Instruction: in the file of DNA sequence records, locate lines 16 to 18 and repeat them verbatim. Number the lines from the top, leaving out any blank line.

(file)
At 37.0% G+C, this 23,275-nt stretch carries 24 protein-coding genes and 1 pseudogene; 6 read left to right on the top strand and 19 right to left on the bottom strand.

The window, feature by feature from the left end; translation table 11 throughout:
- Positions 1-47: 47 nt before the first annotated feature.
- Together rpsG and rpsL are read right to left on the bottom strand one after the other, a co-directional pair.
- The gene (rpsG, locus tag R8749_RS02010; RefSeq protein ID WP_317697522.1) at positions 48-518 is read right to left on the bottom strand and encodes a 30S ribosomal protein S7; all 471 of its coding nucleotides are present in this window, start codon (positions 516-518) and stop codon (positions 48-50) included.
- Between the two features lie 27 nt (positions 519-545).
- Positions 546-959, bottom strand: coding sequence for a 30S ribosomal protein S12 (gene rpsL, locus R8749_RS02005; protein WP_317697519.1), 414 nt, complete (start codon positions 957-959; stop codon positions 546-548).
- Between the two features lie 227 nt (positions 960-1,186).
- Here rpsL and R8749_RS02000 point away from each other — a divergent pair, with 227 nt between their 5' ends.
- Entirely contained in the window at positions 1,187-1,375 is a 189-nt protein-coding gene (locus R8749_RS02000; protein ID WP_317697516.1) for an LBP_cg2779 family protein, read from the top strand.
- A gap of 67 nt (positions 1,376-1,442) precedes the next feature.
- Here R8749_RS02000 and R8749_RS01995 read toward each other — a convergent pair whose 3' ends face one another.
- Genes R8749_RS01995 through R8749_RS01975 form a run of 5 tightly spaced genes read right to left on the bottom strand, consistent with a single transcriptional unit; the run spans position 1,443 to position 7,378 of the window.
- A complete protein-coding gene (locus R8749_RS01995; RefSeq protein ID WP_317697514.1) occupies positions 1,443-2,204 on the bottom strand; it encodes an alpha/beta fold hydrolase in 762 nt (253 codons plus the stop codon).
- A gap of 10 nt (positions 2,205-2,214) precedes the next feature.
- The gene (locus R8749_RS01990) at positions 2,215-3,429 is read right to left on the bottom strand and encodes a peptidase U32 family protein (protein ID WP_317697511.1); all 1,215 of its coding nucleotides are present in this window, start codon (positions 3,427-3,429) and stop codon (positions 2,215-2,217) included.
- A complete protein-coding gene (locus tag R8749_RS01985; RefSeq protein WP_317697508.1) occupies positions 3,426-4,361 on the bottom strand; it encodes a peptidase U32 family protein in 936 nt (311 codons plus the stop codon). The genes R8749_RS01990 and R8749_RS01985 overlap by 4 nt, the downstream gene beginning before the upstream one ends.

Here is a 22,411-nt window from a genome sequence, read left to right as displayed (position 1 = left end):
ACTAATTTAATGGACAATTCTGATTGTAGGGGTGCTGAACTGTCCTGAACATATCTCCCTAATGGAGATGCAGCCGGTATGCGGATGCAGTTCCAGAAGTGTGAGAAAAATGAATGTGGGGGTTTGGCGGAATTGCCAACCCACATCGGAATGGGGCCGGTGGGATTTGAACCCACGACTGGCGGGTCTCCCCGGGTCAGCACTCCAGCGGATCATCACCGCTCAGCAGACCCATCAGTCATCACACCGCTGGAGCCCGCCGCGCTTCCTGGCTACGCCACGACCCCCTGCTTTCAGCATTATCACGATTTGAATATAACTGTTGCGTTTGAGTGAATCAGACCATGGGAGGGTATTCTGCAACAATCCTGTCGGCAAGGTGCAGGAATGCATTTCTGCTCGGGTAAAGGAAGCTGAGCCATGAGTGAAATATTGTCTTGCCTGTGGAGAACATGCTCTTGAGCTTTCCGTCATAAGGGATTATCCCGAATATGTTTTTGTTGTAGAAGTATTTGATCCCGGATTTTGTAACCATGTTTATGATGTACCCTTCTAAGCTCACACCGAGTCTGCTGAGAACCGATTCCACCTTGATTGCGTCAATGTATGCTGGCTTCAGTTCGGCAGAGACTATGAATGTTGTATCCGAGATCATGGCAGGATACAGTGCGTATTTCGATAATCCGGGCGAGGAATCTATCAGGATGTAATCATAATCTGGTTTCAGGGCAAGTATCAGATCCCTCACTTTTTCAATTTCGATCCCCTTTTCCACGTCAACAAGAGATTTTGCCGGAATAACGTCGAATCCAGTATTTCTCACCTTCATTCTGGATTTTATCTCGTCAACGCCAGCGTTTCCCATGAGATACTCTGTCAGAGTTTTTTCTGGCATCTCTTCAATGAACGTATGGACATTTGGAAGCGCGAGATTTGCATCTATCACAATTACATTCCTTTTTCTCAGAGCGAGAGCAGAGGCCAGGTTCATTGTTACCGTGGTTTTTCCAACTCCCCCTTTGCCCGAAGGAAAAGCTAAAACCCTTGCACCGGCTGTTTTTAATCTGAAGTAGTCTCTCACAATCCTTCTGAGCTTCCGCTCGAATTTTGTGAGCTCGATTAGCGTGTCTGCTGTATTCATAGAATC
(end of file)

- The gene (locus R8749_RS01990) at positions 2,215-3,429 is read right to left on the bottom strand and encodes a peptidase U32 family protein (protein ID WP_317697511.1); all 1,215 of its coding nucleotides are present in this window, start codon (positions 3,427-3,429) and stop codon (positions 2,215-2,217) included.
- A complete protein-coding gene (locus tag R8749_RS01985; RefSeq protein WP_317697508.1) occupies positions 3,426-4,361 on the bottom strand; it encodes a peptidase U32 family protein in 936 nt (311 codons plus the stop codon). The genes R8749_RS01990 and R8749_RS01985 overlap by 4 nt, the downstream gene beginning before the upstream one ends.

Here is a 22,411-nt window from a genome sequence, read left to right as displayed (position 1 = left end):